By Jay Chong
February 22, 2000
Do unto others as you wish them to do unto you. That age-old proverb from the Bible should, ideally, be the mantra of all computer vendors. But we all know it is not, especially when it comes to the technical support and customer service.
Talk to the next person who has bought a personal computer and you will hear tales of pain and horror related to service support from the once-friendly vendor turned nasty.
Ever notice how the PC retailer lights up like a bulb when you mention purchasing plans. How you are swayed by his eagerness to teach you everything there is to know about using the high tech machinery. And oh, how all the applications are so user-friendly, only a mouseclick away.
And yes, of course, he speaks benevolently of providing extra personal after sales support. He will assure you that his staff will constantly be at your beck and call. And how he conveniently drops a hints (a.k.a. back-biting) that the competition is not in the same league as he is by saying that he has been around the last 10 years. Indeed, history does lend the guy some credibility. Or so we think.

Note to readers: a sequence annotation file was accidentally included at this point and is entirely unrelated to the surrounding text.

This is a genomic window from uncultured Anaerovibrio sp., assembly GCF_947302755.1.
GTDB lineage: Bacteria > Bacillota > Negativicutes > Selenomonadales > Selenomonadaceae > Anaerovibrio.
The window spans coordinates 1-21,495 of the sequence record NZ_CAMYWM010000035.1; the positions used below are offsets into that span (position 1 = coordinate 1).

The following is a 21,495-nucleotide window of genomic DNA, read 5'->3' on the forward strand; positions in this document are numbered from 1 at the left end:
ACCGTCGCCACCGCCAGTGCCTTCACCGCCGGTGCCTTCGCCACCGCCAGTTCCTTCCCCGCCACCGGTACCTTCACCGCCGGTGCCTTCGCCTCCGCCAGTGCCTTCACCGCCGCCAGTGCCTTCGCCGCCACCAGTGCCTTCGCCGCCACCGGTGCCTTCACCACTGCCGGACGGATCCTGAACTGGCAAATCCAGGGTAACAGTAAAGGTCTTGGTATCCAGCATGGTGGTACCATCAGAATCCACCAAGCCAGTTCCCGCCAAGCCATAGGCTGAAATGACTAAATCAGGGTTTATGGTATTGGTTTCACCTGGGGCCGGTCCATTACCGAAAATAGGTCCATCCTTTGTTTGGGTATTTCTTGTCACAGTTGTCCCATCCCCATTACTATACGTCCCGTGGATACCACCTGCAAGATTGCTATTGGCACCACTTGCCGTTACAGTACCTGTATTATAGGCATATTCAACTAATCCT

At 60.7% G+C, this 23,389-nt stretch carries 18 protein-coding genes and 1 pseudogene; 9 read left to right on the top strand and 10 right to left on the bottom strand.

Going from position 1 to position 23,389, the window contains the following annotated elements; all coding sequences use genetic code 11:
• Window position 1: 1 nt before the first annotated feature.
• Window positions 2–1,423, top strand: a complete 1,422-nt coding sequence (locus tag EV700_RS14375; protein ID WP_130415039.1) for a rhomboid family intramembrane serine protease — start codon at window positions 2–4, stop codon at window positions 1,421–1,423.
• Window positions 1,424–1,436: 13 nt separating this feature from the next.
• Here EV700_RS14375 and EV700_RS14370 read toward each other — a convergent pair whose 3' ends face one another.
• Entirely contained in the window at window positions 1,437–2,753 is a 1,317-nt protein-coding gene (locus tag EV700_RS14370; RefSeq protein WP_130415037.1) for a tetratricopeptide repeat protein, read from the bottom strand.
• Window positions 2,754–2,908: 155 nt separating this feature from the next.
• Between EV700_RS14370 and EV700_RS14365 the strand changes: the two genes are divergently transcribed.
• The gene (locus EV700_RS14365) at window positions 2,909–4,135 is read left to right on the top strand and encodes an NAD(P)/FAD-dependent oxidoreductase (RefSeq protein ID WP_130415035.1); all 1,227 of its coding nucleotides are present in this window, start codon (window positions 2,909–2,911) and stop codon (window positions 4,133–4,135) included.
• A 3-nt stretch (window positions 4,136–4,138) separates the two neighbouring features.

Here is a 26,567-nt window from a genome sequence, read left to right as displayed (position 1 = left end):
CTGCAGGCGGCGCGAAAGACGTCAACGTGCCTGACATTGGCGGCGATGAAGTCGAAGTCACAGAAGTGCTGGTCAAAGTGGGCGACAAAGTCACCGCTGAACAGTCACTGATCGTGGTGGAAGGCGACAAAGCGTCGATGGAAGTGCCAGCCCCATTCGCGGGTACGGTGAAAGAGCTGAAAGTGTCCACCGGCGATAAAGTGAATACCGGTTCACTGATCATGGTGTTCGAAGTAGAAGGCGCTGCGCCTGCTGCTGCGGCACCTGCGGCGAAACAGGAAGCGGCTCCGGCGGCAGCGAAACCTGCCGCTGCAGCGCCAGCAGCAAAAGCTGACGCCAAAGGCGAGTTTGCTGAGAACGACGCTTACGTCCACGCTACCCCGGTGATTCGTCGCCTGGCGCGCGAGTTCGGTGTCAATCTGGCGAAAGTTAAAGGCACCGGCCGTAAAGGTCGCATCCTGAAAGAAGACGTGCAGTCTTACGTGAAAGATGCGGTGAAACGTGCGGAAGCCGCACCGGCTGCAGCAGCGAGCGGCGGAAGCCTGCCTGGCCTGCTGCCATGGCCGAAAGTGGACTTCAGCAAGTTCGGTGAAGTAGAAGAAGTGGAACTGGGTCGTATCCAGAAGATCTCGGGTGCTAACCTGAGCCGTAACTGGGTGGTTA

Then again, it is easy to be persuaded by such a PC retailer especially if the last few ones that you met behaved like you were a disease from Saturn. Not a glance in your direction, oblivious to your naive questions and basically treated you like the furniture.
Plonking the money down at a friendly retailer was so simple. Transaction over and your dream multimedia machine is delivered, power packed with an array of applications.
And that is when most of us happen to discover that good service is actually a figment of our imagination. By all means, decent service in this lovely country is minimal or non-existent is some cases.
Three months ago, my best friend bought herself a spanking new computer. Not any slave machine but a shiny new Pentium III 500MHz PC with 128K RAM, 8 Gig hard disk and the entire multimedia plus internet paraphernalia.
Excitedly, she hit the keyboard and navigated the mouse to play her favorite tune from The Coors while hooking up to her nearest internet exchange.
Having used a computer at work, she was indeed familiar with a regular word processor, e-mail and browser.
In the background, her Coors CD began to hiccup. Being a live album, she initially blamed the audience for the unwanted noise but the sound persisted. Yanking the CD out, she dashed downstairs into living room and tried it out on the conventional CD player. No blimps, no glitches.
Okay, so the CD ROM drive is faulty. One phone call to the nice PC retailer should fix the problem. The support staff at the other end of the phone line assured her that they would soon be there to replace the defective drive.